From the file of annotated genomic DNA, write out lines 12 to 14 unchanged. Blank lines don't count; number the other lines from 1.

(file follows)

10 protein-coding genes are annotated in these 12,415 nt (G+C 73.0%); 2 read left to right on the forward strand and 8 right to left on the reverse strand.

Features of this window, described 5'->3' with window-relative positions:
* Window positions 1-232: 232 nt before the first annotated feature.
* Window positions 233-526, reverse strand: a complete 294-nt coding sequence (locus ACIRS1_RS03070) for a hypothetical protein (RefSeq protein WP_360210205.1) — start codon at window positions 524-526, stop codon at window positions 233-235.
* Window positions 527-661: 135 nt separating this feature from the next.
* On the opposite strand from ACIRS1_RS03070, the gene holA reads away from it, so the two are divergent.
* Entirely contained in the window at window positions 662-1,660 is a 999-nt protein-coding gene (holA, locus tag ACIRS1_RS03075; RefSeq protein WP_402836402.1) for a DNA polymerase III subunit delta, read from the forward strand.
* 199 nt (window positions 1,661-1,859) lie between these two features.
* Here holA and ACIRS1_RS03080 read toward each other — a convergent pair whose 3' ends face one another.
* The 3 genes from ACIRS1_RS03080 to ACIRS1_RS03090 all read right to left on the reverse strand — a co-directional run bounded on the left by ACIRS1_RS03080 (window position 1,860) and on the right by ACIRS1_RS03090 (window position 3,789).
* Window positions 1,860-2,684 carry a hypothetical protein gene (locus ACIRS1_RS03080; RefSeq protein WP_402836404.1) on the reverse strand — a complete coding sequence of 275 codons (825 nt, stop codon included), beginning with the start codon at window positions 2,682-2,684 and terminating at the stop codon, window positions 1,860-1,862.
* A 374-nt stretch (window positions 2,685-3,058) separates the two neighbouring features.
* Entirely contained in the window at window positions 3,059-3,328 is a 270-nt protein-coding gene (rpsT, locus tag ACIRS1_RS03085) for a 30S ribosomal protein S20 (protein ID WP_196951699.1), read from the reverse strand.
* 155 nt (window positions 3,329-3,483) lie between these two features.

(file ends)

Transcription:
* A 374-nt stretch (window positions 2,685-3,058) separates the two neighbouring features.
* Entirely contained in the window at window positions 3,059-3,328 is a 270-nt protein-coding gene (rpsT, locus tag ACIRS1_RS03085) for a 30S ribosomal protein S20 (protein ID WP_196951699.1), read from the reverse strand.
* 155 nt (window positions 3,329-3,483) lie between these two features.